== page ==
Voluntary rescuers: Unsung heroes in conflict-ridden Myanmar

LASHIO, Myanmar

In a rare move to show solidarity with voluntary rescuers, who brave bullets to save lives during the times of conflict, about a thousand people of different races and religions attended the funeral of a Muslim man in Myanmar’s northeastern Shan state.

Tun Myint, 58, who served as chairman of the Lashio Youth Social Support Association, was killed on Aug. 17 when a rescue vehicle he was driving came under attack on a major trade highway outside Lashio city. His two colleagues were also injured as the ambulance turned turtle after the assault.

“It was a rescue mission. Someone informed him [Tun Myint] people needed help as a fight had broken out in a nearby village,” his wife Tin Tin Aye told Anadolu Agency.

“I thought he would be home anyway after saving people there, as he had done in previous rescue missions,” she said.

“I didn’t expect it would be the last time I saw him alive,” said the woman, wiping off her tear.

Tun Myint was a respected community leader in Lashio, a town that saw communal violence between Buddhists and Muslims in May 2013. At least one person was killed and several others were injured as a mob of Buddhist rioters burned down Muslim religious buildings and shops in two days of violence.

He was actively involved in efforts to bringing harmony between the two communities after the 2013 riot, according to a prominent Muslim community leader in the town.

“We worked together to heal the wounds [after the 2013 riot],” said Tin Aung, who runs a leading private hospital in Lashio.

“It shows there is a level of religious harmony again in our town,” he told Anadolu Agency, referring to inter-faith participation at the funeral.

“This is partially because of him. He worked tirelessly to reunite the town,” he said.

Who kills civilians?

Myanmar’s largest state Shan has been long plagued by armed conflicts as it is home to more than a dozen ethnic rebel groups fighting the military and central government for greater autonomy for decades.

Fighting escalated in the northern part of Shan state after a collation of four ethnic rebel groups, called Northern Alliance, launched synchronized attacks in May 2018 on security forces and a trade zone along the major highway that is vital for Myanmar-China border trade.

During the conflict, civilians became subject of rights abuses committed by both military and ethnic rebel groups, according to human rights advocacy groups.

In its report published in October, Amnesty International said military and members of Northern Alliance were found to have abducted civilians, subjecting civilians to forced labor, and “widespread torture, killing and extortion”.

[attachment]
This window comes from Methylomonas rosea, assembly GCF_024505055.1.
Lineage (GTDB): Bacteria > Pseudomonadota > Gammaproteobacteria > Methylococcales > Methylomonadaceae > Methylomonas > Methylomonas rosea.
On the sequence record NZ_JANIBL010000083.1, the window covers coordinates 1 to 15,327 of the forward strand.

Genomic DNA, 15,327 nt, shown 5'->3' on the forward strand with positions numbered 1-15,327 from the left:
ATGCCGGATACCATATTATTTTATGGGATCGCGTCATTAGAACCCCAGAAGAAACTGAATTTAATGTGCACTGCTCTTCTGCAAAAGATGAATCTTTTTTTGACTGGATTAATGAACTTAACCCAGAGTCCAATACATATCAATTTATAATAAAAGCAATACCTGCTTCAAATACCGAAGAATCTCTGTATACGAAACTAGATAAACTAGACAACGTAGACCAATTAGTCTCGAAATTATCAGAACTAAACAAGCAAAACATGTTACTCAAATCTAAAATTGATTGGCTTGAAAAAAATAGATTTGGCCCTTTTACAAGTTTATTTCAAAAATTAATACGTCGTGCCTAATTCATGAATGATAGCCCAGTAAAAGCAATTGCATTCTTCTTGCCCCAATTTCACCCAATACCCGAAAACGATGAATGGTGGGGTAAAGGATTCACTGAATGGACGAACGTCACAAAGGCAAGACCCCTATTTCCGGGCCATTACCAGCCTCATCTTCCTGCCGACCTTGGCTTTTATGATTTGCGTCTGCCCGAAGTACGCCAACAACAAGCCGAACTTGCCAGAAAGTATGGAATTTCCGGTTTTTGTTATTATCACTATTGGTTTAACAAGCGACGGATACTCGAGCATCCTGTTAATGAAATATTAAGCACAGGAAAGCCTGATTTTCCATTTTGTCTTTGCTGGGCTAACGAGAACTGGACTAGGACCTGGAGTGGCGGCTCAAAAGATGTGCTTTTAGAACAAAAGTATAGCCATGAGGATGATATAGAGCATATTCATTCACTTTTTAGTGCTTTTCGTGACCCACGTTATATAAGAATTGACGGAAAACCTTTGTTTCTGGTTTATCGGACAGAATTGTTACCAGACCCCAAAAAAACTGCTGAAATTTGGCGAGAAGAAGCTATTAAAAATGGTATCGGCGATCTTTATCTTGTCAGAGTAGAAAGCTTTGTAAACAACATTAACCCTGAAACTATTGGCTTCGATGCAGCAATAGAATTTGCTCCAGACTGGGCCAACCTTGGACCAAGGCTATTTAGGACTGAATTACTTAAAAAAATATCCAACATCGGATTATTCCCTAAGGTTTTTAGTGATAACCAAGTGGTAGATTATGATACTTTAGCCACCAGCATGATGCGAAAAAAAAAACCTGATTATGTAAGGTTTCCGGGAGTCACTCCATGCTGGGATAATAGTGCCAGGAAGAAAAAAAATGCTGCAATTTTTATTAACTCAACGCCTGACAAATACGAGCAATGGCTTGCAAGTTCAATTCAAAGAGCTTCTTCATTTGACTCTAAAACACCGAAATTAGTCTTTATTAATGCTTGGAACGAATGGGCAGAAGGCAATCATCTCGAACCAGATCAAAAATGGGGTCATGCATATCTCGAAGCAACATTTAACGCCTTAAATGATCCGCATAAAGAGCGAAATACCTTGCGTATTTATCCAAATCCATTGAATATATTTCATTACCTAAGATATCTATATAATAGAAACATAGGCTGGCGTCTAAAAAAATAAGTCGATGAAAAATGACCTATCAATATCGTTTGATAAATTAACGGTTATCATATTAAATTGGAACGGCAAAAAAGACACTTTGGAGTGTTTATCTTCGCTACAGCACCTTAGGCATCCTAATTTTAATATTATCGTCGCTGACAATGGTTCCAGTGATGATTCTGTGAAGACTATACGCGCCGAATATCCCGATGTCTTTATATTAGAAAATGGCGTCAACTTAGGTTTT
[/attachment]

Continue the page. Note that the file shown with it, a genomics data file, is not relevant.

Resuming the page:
According to compiled data from United Nations and local civil society groups, the conflicts killed at least 32 civilians and injured dozens, and displaced over 46,000 people in Shan state in 2018 and 2019.

The victims include Buddhist monks, villagers, truck drivers and voluntary rescuers. However, none of the conflicting sides takes responsible for the attacks on civilians.

“Military and rebel groups blame each other for these kinds of attacks,” said Sai Han from the Tai Youth Organization, a civil society group based in Lashio as well as in Shan state’s capital Taunggyi.

“We have never gotten clear answers on who kills innocent people,” he told Anadolu Agency by phone.

“The region has become a land of impunity for those who are armed,” he said.

Growing attacks on urban areas

Some 91 local civil society groups and two individuals earlier this month demanded the conflicting parties to avoid targeting civilians in Shan state.

The joint statement came after six artillery shells, four of which exploded, were fired at the military headquarters and civilian areas at the airport in Lashio on Nov. 16. A woman was reportedly injured.

Military said it was fired by the Ta’ang National Liberation Army (TNLA), a Northern Alliance member group.

TNLA spokesperson Mai Aik Kyaw however denied it, saying the group is still investigating who is responsible for the attacks.

“We are fighting for our ethnic people. We have no reason to carry out attacks on our people,” he told Anadolu Agency by phone.

Despite the denial, many including local voluntary groups said it is believed to have been fired by an ethnic rebel group.

“We don’t mind that they fight each other. We don’t care because it is the way they choose and they never listen to us,” said Mai Mai, representative of a local relief network based in Kutkai town in the region.

“But we care about how the fight affects civilians,” she told Anadolu Agency.

“Growing numbers of incidents show civilians becoming target in recent months,” she said, adding at least five civilians were killed and over 30 others injured by the fighting since October in the area.

“The victims include religious leaders and students,” she said.

She added that 71 female students were evacuated after two artilleries hit a voluntary school providing free education near Kutkai town a few days before the groups issued statement.

“It was a miracle that no one got hurt or killed [although the school was directly hit by the shells],” she said.

For Tin Tin Aye, justice and accountability for her husband’s death is something she cannot afford to demand, at least for now, given the current complex situations.

“There is no way we can verify who killed him,” she said.

“I, however, hope the truth will be revealed one day.”
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